of those who had heard of AIDS said yes. However, since the question was asked impersonally, a positive response does not tell us whether people felt they were in a position to make those changes themselves, much less whether they felt able to urge changes on their partners.
In the HIV/AIDS literature, the discussion of power within a relationship usually turns on women's ability to refuse sex or enforce condom use. Women may have more chance of taking either action where a strong tradition of postpartum abstinence allows them to refuse sex at certain times, such as in West African societies, where a woman can rely on her natal kin for support if her insistence on behavior change results in the breakdown of the relationship (Awusabo-Asare et al., 1993; Orubuloye et al., 1993; O'Toole Erwin, 1993). Women are often in a fairly strong position to refuse sex with regular partners if they know their partner has contracted an STD, but attempts to "punish" men for infidelity are viewed with less sympathy. For instance, for women in Zambia, a husband's infidelity is not grounds for divorce, but women can and do seek divorce if they contract an STD from their husbands (Parapart, 1988, quoted in Standing and Kisekka, 1989). Women who rely on sex or sexual attachments for all or most of their income are among those who have least leverage over their partners. If they are commercial sex workers, they are also those most frequently exposed to the risk of infection.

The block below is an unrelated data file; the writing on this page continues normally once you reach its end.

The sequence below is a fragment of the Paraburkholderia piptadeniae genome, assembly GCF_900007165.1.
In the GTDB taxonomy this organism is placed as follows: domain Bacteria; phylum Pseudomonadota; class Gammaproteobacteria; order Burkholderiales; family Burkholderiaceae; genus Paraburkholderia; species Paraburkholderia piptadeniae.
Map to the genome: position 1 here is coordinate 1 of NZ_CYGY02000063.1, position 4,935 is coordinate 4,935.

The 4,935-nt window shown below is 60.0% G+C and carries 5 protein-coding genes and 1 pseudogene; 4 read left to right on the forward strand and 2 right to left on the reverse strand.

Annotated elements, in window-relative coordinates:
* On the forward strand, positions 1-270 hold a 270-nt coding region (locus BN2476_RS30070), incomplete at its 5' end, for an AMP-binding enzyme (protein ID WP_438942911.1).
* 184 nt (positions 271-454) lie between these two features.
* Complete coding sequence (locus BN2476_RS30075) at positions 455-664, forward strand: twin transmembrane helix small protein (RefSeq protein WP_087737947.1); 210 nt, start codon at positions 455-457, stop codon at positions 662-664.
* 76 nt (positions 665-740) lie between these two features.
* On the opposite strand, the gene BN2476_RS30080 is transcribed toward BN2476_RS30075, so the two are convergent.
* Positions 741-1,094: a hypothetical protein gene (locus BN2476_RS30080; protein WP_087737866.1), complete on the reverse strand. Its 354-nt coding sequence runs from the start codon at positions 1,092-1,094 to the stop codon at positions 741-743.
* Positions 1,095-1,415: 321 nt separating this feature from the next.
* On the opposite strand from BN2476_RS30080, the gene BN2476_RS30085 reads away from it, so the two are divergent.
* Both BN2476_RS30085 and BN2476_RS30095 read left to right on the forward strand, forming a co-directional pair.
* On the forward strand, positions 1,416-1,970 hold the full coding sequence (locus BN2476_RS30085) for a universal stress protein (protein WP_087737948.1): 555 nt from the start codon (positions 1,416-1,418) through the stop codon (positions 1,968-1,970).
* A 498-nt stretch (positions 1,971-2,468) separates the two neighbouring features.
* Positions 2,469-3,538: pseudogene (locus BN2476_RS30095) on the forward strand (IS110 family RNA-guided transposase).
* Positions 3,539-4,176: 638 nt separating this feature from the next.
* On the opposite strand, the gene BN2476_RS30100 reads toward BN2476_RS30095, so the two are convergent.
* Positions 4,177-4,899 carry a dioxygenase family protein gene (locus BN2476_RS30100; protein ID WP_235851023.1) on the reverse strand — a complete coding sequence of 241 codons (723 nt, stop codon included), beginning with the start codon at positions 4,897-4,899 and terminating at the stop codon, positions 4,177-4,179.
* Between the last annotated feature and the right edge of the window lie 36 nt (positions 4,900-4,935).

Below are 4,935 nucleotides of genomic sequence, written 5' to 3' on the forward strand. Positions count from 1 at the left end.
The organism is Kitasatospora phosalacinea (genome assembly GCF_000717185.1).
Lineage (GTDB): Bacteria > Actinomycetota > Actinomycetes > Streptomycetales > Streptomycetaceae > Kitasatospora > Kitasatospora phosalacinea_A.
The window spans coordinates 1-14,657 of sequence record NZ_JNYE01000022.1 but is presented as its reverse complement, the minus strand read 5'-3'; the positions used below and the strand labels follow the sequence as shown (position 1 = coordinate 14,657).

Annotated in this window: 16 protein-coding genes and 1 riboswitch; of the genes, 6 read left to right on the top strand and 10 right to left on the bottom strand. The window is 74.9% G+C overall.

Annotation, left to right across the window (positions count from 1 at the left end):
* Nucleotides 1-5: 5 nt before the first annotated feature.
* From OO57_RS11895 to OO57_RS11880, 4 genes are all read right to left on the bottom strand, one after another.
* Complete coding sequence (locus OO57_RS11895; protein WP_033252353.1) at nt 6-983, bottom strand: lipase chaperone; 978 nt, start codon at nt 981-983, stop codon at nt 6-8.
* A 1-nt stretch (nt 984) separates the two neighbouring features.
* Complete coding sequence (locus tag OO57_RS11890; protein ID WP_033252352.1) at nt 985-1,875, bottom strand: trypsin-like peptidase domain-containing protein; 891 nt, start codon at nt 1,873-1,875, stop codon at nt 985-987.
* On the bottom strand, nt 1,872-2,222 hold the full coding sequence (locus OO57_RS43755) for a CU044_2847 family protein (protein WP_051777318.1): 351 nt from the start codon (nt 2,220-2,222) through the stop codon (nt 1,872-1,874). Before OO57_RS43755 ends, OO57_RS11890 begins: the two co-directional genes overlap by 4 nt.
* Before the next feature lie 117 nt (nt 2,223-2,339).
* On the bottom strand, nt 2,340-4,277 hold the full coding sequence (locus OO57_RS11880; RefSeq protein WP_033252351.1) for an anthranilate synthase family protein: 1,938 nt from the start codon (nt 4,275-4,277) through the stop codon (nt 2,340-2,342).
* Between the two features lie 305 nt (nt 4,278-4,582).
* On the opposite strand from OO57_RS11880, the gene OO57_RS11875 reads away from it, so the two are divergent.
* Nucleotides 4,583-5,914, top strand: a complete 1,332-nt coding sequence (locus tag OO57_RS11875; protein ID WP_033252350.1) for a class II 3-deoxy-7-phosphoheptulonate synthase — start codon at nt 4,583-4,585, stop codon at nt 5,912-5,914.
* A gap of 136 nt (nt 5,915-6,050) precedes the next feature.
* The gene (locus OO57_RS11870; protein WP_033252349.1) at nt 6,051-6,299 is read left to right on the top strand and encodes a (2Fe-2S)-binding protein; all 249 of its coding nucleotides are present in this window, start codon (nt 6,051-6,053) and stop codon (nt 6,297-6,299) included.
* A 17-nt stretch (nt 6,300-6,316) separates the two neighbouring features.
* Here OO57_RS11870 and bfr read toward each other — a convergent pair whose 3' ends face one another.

What, then, have we learned from the WHO/GPA surveys and other work on sexual behavior in sub-Saharan Africa, and what are the implications? The following conclusions can be drawn:
There is considerable diversity among African countries in reports of nonmarital sex.
Multiple partnerships remain common, and marriages are in many places inherently unstable. A high proportion of regular partnerships are noncohabiting, even at older ages; noncohabitation is associated with casual sexual contacts.
While there is generally more casual sex occurring in towns and cities than in villages, levels of sexual activity are remarkably similar across the urban/rural divide in a given country, and rural areas should not be neglected in planning campaigns to arrest the spread of HIV.
AIDS is widely known and feared, and governments should not assume they will encounter opposition if they put the issue high on the national agenda.
People know that HIV is sexually transmitted, but many still believe that mosquitoes and social contact can spread the disease as well. The concept of infection by an apparently healthy person is poorly understood and should be stressed in educational campaigns.
From the point of view of program planners, health beliefs fall into three categories: those that are likely to prove supportive to interventions and behavior